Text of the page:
Takeaways from the 2018 Healthcare Marketing and Physician Strategies Summit
This month, several members of our team attended the 2018 Healthcare Marketing & Physician Strategies Summit in Salt Lake City, UT. This year, more than 800 executives attended The Summit, which is the leading conference for senior-level marketing, strategy, physician relations, sales, and business development executives from hospitals, health systems, academic medical centers, integrated networks, and medical groups.
Attending as sponsors, our team found the experience to be a rewarding mix of networking with peers and gleaning best practices from specialists in various arenas of the healthcare industry. Here are my key takeaways, summarized as a series of best practices for physician liaisons in the areas of sales planning and tracking and measuring results.
Best Practices for Quantifying Physician Relations Value
In the past, physician relations programs were focused primarily on physician sales and service. In these “old days” you could only see what physicians were doing within their own hospital. Today, physician relations programs are an integral component to hospital growth strategies and physician liaisons are able to see physician referrals outside of their own system.
Physician liaisons must adjust how they think about their role in strategic growth in order to stay relevant in today's healthcare environment. No longer are you focused solely on customer service. You now contribute to hospital growth in a new way. To ensure that your physician relations program is effectively proving ROI and tracking the value you contribute to growth, connect your tracking measures to your hospital’s strategic plan. Whatever you’re tracking, ask yourself: does it drive volume and revenue? Check out this post for more insights on this topic.
Physician relations programs provide the fastest way to drive volume, especially for primary care physicians. On average, one physician is worth $1.5 million a year in net revenue to a hospital. Still, your program needs to have a clear definition of the value it brings, otherwise people may not be able to quickly derive the value you provide.
Programs should have a mission, outline their priorities, and identify key stakeholders. Typically, your key stakeholders are your boss, the executive team, medical staff, employed physicians, outreach physicians, and service line directors. Not only is it important to know who your stakeholders are, but also what they want. Knowing what they want will inform the insights you share with them. Your executive team, for example, will always want to know how your efforts tie back to the strategic plan.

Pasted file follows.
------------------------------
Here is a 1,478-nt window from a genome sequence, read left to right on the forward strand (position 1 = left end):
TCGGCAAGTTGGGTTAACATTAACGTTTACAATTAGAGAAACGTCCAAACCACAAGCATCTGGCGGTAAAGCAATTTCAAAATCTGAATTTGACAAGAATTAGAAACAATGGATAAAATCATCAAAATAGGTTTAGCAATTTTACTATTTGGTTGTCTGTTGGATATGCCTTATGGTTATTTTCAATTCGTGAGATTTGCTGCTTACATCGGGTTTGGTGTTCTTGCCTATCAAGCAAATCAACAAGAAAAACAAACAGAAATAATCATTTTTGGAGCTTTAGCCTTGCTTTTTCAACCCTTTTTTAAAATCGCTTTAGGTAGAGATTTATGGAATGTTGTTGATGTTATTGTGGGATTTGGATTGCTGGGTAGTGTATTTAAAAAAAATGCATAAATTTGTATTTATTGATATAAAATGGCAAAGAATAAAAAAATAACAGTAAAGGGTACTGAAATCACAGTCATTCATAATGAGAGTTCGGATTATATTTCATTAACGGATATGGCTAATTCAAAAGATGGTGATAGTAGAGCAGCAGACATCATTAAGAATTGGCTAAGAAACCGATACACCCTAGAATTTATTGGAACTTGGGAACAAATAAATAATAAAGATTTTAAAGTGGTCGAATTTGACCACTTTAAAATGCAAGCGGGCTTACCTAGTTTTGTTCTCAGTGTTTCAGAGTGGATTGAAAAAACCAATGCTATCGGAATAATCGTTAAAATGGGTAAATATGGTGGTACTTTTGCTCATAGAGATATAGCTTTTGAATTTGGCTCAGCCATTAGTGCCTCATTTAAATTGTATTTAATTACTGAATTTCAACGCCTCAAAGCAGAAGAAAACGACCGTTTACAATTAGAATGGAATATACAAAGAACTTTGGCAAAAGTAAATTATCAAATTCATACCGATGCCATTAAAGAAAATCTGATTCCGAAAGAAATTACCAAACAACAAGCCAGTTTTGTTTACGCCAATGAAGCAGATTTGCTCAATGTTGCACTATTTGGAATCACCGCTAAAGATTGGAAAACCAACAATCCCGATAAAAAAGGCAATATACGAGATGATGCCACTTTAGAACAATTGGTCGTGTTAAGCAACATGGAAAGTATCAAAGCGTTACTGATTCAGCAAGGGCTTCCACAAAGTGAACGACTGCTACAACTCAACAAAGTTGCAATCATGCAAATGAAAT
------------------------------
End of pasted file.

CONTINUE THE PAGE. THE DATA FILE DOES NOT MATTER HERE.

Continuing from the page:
There is a tremendous amount of qualitative and quantitative physician intelligence data available. You need to know which intelligence is of key value to your hospital, as different physician relations programs will have different focuses. For example, one hospital may not focus on their employed physicians because they expect that their practice managers are managing those referrals and keeping them in-house. On the flip side, another hospital may feel that their physicians aren’t as “well behaved” and may be facing a lot of leakage. They may need to keep a close eye on their employed physicians, making their number one focus is to improve physician and referral alignment.
Every hospital will need to have a two-part growth strategy focused on:
- Out-migration: the volume you should be getting but don’t
- Defense: volume you have and want to keep up
Physicians will often tell you that they refer all their patients to your hospital, but you need data to really get a true picture. When you do have data, constantly show it to your physicians. They’ll act “surprised,” but over time you’ll see alignment begin to shift in your favor. Here are two kinds of data you should be reviewing:
- EMR: Will show you what your hospital is getting, but not what you’re missing out on. While an outdated way to track, it is still good reference as you can track this on a monthly basis whereas claims data is usually a quarter or more behind.
- Claims: Will show you what you’re missing out on. What’s “leaking.”
Data allows you to see who is strongly, moderately, and weakly aligned. Your moderately aligned physicians are your big opportunity physicians because you are unlikely to shift the referral patterns of your weak ones. Once you know who those big opportunity physicians are, identify their issues and provide them with solutions.